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By Sherry Listgarten

Will the power go out during this heat wave?

Uploaded: Sep 4, 2022

Our local power providers and our grid operator (CAISO) are asking us to conserve electricity over the next few days as record-breaking heat and heavy use of air conditioning strain the grid. Will our infrastructure be up to the task or are rolling blackouts headed our way?

Two years ago on August 14, 2020 was the last time we had a rolling blackout. Peak demand on the grid was about 47 GW in late afternoon. A severe heat wave across much of the southwest restricted imports and our grid operator (CAISO) had not planned well for that. Taken by surprise and unable to generate enough power to serve the load, they were also too late to request much help reducing demand. CAISO was forced to call for rolling blackouts.

Just a few days later, August 17 was a very different story. Peak demand was predicted to be even higher, around 50 GW at 5pm. But CAISO called for conservation earlier and more effectively, and there was a tremendous and unprecedented response, dropping demand by nearly 5 GW. I wrote about that here. No rolling blackouts were needed.

Electricity demand on August 17, 2020. Demand at 6:30 pm was forecast a day earlier to be almost 49 GW, as shown by the faint stair-step graph. Calls for conservation led to unprecedented savings, and demand instead was 44 GW, a remarkable 5 GW lower than forecast. Source: CAISO

Two years later, we face a similar event but with some generally beneficial differences. We have added more resources to the grid (1), including over 3 GW of batteries that can provide power when we need it. The heat wave does not blanket the Pacific Northwest, as it did two years ago; and there are no raging fires in that region as there were one year ago; so we should have more access to those imports. CAISO is much better prepared, and they are calling for conservation earlier and more effectively. A formal Emergency Load Reduction Program is on the books, paying $1000 per MWh reduced when an emergency is announced. We have more appliances that conserve automatically as needed, such as grid-tied appliances and chargers. And we have tightened up on some rules, like cutting back on exports during times like this. As a result, I am optimistic that there will be no outages this time around. But it’s not a given.

Why are grid operators concerned? Let’s look at the forecast for Tuesday, September 6. (Labor Day looks similar to Tuesday. Sunday September 4 and Wednesday September 7 are not quite as bad.)

Here is a graph of forecast demand on Tuesday. You can see that demand is topping out at over 50 GW.

Electricity demand forecast for September 6, 2022. The faint stepped green line shows the hourly demand forecast, topping out at over 50 GW between 5-6 pm. Source: CAISO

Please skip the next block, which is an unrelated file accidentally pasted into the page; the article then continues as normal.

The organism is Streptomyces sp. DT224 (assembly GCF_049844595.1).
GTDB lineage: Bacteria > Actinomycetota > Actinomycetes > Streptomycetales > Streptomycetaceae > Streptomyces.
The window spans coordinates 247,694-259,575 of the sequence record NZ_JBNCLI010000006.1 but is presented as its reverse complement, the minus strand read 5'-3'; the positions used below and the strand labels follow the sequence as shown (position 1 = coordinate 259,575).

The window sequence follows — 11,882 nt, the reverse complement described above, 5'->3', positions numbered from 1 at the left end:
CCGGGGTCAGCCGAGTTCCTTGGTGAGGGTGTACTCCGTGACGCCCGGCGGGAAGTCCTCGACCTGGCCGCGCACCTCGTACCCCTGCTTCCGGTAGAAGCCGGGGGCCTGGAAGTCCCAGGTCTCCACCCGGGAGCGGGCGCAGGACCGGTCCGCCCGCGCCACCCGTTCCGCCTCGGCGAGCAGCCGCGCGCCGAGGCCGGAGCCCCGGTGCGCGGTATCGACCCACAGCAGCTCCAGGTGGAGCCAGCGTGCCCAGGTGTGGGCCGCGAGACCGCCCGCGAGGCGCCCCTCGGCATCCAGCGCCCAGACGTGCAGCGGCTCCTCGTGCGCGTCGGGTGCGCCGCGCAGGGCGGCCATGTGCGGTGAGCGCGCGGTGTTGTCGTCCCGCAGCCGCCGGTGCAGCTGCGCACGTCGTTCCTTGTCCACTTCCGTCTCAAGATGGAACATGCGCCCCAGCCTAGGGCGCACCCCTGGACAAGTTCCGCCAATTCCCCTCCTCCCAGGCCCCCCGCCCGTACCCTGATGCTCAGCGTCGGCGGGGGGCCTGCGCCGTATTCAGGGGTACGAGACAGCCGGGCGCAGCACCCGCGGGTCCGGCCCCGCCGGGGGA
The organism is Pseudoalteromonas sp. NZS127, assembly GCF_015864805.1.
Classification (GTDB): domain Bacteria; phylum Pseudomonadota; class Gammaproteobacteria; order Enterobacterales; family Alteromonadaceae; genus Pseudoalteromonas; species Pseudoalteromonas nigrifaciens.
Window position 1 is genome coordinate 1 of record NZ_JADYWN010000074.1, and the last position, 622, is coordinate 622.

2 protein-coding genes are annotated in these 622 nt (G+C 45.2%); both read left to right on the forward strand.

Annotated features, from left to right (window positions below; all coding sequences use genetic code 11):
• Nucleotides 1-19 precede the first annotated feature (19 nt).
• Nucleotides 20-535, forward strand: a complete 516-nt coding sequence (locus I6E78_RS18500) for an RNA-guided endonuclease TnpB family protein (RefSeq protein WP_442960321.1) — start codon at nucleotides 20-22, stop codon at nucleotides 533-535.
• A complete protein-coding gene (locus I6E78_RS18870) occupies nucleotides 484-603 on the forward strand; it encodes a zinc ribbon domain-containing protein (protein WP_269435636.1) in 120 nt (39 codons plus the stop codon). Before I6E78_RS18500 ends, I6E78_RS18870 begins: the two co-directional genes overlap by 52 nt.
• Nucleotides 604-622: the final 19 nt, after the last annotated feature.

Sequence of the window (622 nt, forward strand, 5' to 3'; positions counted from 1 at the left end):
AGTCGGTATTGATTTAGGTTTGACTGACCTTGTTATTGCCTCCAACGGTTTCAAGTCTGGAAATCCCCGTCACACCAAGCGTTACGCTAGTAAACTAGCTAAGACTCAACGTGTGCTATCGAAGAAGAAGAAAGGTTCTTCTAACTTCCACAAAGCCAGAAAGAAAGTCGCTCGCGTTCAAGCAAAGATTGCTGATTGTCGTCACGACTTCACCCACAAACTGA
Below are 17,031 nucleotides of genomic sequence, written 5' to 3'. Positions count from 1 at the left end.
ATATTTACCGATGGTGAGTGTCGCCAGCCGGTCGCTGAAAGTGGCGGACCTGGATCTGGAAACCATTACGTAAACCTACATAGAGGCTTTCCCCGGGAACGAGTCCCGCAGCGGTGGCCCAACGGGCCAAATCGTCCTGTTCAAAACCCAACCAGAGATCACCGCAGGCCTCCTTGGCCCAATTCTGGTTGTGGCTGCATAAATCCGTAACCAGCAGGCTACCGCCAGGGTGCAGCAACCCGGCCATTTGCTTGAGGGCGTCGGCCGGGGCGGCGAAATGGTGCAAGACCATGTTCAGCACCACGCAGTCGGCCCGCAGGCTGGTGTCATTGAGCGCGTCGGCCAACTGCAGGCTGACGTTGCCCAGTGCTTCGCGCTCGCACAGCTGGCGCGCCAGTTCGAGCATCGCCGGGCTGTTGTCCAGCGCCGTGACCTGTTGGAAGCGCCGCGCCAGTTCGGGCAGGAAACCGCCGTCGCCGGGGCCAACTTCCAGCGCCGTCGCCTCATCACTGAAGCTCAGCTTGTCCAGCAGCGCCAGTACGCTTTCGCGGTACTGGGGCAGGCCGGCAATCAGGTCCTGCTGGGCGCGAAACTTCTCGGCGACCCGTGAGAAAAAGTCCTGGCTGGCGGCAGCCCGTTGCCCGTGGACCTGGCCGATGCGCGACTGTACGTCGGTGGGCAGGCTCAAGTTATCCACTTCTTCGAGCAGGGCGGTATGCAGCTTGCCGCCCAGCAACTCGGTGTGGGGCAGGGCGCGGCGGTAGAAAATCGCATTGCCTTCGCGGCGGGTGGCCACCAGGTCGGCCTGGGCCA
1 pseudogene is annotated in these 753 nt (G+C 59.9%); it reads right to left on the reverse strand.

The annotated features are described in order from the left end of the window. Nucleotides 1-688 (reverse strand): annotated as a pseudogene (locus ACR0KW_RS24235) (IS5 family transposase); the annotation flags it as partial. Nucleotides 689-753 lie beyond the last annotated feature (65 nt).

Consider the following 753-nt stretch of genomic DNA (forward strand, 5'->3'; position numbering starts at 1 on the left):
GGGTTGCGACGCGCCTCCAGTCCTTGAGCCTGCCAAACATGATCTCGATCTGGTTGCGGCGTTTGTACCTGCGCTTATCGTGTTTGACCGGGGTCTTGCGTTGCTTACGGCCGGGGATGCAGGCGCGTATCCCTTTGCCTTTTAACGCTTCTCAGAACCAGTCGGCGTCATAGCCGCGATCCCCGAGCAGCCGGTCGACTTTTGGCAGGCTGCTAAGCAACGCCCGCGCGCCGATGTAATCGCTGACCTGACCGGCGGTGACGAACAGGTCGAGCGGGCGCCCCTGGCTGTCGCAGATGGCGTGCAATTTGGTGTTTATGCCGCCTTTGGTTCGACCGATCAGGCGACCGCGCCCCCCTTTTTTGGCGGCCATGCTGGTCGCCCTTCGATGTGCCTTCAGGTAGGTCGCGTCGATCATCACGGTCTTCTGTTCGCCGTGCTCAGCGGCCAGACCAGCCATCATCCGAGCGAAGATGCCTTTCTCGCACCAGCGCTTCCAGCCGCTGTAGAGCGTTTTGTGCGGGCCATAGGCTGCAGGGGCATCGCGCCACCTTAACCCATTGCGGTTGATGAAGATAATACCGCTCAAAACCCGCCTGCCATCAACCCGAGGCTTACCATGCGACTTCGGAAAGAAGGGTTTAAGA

That is very high, but since we have many renewables on the grid, it is actually not as hard for us to meet this demand as it is to meet demand when the sun is getting lower. If you look at the demand minus what can be handled with solar and wind energy, which CAISO refers to as “net demand”, you can see the peak comes between 7 pm and 8 pm. The forecast is nearly 46 GW. The peak net demand last time we had a rolling blackout was only 42 GW..

Net electricity demand forecast for September 6, 2022 shows a peak of nearly 46 GW between 7-8 pm. Source: CAISO

How does this compare with what resources we anticipate having available on the grid at that time? Take a look at the graph below, particularly the green lines.

Forecast electricity demand and supply for September 6, 2022. The demand (faint stair-stepped curve in green) exceeds supply (heavy dashed curve in green) in the evening. The purple net demand and supply curves show similar. Source: CAISO

The heavy dashed green line shows supply, which is much greater when the sun is shining. As the sun sets, demand is forecast to outstrip supply from 6-8 pm. (The purple “net” curves show similar.) This is why your power provider is asking you to pre-cool your house midday and then use less air conditioning in the evening. The same applies for other power-hungry appliances like EV chargers, electric dryers, and pool pumps. Use the power a little earlier in the day or a little later.

Below is a close-up look at the 4-9pm interval. Normally the faint dotted line (demand) is below the corresponding dark dashed line (supply). But here they cross over between 6-8pm. The forecast gap between supply and demand is about 2.5 GW, a considerable amount.

CAISO is forecasting a shortfall in power supply of about 2.5 GW between 6-8 pm on Tuesday, September 6. At 6:30 pm, for example, demand (faint green) is forecast to be 52,759 MW while supply (heavy green) is forecast to be 50,258 MW. Source: CAISO

The demand forecast includes a 7.5% reserve margin that is set aside in case of a sudden failure of generation or transmission. It is appealing but incorrect to think of the “real” demand being 7.5% lower than shown above. It is extremely dangerous to run without reserves. Unexpected supply problems do happen, perhaps particularly during extreme events like this. Without reserves, such a failure could lead to a catastrophic grid collapse that could take a very long time to recover from. The grid operator therefore insists that reserve overruns be very temporary, on the order of 15 minutes.

On the other hand, the supply shown above is perhaps overly generous. The amount of resources that the grid has verified to be available to be brought online is about 2 GW lower, at 48,430 MW. Another 1,828 MW of “supply” is reflected in credits that power providers receive for some other types of resources. Will these accounting credits keep the lights on? It depends. Some of the credits might represent shares in a power plant that was jointly purchased. Those seem pretty legit. But others might represent “demand response” savings that a utility has said are available to reduce demand. These are not verified closely by the regulators, and those and other credits have been the source of much contention since the August 2020 rolling blackout. The forecast gap may therefore be larger than it appears.